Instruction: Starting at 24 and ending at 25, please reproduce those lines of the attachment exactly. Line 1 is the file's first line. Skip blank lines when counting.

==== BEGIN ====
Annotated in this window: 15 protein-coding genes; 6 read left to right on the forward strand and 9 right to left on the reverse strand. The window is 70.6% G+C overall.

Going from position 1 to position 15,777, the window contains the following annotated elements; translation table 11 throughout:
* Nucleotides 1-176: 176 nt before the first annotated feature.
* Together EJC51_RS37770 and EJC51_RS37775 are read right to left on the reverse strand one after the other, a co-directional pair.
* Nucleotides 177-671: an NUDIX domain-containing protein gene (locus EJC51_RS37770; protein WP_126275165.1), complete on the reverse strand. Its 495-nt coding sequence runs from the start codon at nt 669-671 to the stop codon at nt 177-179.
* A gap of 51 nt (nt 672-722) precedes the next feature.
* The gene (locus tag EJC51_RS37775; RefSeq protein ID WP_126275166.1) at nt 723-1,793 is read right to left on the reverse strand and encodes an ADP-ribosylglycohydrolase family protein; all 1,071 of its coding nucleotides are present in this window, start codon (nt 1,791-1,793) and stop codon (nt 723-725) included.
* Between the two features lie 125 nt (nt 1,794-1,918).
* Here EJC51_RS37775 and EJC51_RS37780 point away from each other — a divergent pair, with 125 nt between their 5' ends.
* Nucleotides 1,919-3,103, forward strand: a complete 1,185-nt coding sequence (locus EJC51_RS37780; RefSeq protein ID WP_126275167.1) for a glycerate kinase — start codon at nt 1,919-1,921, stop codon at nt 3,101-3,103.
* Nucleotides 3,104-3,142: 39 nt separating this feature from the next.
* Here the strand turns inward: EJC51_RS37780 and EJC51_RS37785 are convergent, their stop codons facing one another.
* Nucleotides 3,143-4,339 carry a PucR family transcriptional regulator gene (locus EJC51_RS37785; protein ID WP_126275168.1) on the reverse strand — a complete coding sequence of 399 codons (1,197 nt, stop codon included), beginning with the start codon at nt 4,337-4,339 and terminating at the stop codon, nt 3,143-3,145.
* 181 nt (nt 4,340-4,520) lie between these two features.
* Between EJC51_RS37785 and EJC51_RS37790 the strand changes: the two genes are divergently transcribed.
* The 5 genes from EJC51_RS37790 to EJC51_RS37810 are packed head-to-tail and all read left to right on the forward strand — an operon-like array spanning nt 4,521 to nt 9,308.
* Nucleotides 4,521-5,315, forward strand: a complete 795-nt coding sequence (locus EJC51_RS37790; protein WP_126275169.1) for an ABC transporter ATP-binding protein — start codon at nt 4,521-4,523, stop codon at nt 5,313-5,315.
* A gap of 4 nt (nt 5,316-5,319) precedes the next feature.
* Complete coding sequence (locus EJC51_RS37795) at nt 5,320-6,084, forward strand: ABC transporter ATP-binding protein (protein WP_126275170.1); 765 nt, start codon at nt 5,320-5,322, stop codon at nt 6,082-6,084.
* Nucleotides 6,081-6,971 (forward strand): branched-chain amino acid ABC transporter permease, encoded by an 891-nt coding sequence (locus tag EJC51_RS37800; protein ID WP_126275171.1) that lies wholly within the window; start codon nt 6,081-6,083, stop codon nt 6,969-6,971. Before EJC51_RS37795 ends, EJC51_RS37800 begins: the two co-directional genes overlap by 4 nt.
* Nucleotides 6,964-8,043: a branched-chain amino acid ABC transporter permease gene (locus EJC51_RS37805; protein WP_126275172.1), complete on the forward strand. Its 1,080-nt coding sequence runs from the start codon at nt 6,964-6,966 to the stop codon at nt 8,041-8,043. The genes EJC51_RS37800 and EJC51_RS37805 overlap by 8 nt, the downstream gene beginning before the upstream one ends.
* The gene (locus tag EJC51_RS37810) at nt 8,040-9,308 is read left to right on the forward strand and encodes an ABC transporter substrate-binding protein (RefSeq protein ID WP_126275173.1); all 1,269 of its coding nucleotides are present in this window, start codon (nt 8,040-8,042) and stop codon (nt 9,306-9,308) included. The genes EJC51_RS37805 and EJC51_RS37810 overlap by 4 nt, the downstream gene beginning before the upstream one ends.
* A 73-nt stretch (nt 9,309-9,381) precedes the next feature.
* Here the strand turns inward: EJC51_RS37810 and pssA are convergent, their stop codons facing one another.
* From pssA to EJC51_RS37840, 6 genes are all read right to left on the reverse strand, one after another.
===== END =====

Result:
* Here the strand turns inward: EJC51_RS37810 and pssA are convergent, their stop codons facing one another.
* From pssA to EJC51_RS37840, 6 genes are all read right to left on the reverse strand, one after another.